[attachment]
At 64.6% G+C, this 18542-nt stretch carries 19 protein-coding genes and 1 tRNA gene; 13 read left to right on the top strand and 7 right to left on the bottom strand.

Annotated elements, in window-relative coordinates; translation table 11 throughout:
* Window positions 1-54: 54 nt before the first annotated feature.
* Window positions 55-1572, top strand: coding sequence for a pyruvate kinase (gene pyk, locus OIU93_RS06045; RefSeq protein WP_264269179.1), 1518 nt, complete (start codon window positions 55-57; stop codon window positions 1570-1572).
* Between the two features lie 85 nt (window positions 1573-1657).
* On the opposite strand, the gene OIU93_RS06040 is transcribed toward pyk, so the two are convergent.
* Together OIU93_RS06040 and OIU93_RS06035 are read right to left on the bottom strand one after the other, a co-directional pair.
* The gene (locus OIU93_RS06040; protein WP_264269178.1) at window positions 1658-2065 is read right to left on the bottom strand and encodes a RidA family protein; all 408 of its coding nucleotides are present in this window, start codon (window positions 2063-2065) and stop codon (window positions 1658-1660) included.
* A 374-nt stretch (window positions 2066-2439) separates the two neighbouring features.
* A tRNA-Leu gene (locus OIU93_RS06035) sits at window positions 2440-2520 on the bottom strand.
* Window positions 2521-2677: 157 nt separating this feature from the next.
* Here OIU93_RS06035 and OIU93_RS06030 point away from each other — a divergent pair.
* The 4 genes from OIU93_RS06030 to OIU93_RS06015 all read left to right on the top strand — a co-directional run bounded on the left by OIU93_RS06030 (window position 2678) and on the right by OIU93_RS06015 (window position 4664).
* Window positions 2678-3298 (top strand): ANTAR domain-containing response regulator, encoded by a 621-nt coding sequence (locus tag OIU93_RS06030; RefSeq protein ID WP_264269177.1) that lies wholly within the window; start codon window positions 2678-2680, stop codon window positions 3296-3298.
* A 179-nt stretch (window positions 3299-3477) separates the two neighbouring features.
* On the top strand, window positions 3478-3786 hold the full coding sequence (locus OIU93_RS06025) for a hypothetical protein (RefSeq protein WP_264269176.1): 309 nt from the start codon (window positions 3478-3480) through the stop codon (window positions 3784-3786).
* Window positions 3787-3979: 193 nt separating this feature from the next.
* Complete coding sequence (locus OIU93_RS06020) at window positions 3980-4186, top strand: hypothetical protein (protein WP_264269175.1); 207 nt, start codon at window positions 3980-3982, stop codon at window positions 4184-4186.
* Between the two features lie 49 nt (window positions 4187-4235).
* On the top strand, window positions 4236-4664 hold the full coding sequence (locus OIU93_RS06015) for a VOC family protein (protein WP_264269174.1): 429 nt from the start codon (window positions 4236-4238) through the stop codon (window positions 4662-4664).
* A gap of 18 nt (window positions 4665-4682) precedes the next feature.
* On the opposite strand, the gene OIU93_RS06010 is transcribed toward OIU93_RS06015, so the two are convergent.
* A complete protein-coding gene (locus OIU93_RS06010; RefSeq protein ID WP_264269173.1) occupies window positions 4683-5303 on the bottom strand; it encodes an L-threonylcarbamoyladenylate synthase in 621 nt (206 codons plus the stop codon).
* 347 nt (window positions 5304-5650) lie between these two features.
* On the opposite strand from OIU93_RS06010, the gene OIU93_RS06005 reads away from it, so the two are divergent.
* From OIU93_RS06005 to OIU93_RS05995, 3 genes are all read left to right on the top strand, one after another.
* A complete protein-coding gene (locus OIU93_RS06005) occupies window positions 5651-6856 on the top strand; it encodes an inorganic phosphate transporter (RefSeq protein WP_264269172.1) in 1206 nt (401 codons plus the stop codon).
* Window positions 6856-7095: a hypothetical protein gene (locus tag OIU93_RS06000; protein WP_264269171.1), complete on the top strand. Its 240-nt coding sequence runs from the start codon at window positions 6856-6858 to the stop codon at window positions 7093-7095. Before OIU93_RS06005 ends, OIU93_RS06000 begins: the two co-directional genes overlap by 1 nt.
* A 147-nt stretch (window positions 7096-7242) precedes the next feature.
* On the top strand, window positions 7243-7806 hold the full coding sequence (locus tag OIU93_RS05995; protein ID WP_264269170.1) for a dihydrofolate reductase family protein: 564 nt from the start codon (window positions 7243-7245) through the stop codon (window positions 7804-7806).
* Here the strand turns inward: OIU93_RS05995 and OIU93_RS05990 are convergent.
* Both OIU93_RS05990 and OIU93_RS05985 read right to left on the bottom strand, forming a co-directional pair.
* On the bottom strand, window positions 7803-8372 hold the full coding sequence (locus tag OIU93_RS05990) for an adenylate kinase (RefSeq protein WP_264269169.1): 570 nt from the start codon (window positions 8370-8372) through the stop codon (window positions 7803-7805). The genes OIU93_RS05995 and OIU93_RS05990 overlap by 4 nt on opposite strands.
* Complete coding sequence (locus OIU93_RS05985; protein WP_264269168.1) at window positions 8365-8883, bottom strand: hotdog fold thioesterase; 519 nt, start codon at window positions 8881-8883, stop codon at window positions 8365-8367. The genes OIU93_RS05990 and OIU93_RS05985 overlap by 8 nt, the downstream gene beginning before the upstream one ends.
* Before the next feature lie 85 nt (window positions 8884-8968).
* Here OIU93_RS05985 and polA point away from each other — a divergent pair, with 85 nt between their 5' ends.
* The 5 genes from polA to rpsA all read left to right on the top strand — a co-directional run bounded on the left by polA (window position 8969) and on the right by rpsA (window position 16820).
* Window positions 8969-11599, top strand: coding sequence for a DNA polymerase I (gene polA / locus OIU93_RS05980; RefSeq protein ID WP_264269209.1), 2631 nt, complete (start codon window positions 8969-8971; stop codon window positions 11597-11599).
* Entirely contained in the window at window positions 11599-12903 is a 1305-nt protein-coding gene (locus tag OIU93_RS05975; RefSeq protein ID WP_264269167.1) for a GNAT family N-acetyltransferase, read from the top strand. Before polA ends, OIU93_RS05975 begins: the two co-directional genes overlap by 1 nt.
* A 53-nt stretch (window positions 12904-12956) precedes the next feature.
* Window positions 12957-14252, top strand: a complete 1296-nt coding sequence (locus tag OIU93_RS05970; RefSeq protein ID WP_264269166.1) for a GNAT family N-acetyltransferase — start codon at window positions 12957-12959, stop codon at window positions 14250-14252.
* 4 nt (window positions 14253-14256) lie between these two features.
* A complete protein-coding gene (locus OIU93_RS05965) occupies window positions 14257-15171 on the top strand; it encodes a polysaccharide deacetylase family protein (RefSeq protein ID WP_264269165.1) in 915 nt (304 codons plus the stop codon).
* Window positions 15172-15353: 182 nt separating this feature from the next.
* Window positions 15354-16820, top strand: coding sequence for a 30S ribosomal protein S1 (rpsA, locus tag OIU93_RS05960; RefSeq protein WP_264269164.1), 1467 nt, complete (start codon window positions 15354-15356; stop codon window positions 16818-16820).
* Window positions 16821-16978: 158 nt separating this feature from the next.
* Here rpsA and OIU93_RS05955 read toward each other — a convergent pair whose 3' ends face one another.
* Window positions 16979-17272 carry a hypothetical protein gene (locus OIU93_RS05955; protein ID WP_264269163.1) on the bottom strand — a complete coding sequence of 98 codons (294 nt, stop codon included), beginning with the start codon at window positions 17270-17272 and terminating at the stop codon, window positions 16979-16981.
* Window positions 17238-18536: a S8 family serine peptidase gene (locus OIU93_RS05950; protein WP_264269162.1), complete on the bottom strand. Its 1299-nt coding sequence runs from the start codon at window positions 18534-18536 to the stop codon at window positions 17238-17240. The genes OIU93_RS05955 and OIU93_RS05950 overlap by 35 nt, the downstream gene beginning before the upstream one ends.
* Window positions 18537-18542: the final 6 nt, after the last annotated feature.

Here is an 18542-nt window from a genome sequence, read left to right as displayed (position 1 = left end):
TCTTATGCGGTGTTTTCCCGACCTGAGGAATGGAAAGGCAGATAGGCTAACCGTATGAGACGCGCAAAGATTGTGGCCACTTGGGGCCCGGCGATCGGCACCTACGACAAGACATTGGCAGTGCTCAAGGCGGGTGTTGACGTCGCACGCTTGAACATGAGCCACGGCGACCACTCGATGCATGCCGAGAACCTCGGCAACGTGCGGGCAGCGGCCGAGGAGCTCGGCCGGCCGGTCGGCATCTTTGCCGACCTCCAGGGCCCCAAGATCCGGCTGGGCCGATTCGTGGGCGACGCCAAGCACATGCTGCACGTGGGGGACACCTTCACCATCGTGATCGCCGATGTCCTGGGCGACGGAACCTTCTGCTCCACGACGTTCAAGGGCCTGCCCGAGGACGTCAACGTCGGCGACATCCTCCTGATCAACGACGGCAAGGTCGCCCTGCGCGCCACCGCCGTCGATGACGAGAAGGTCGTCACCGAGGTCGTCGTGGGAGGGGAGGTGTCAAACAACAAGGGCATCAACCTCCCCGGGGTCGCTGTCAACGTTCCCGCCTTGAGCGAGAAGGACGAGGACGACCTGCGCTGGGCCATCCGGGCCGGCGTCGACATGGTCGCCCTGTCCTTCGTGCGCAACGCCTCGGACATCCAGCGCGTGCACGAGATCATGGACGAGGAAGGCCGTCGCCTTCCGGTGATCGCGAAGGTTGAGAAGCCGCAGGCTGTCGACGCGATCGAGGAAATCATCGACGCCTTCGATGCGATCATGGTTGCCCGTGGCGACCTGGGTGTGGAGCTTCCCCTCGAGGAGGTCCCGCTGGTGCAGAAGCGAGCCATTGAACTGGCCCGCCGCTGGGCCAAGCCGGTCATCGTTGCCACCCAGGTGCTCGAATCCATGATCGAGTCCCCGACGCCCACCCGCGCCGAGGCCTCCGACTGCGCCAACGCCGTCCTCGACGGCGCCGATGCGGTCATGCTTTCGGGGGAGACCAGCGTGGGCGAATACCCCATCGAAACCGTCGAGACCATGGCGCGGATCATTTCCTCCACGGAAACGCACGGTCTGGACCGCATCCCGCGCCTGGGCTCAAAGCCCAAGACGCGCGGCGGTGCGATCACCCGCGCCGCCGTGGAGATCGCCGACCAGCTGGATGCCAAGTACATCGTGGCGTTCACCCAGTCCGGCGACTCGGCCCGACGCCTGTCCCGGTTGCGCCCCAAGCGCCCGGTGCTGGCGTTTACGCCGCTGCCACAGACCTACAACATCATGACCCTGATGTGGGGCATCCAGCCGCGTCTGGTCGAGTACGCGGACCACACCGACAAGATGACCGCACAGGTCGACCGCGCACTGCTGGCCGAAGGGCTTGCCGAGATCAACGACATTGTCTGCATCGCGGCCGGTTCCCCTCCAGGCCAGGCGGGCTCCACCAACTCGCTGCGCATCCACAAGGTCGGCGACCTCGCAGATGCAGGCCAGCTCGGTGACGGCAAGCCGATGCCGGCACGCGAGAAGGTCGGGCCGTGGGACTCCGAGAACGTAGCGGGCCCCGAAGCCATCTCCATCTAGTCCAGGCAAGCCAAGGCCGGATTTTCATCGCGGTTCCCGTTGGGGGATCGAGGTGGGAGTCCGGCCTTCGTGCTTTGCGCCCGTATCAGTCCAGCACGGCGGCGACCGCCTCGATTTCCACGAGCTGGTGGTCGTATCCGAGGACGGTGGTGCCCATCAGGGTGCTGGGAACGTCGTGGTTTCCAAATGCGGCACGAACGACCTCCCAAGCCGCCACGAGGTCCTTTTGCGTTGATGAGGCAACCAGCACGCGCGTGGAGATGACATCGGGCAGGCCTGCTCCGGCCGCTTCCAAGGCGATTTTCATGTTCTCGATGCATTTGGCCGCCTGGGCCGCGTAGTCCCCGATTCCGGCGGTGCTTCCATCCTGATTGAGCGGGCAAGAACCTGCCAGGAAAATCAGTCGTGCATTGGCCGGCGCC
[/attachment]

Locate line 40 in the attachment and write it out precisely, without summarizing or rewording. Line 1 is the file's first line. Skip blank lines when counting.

* A 53-nt stretch (window positions 12904-12956) precedes the next feature.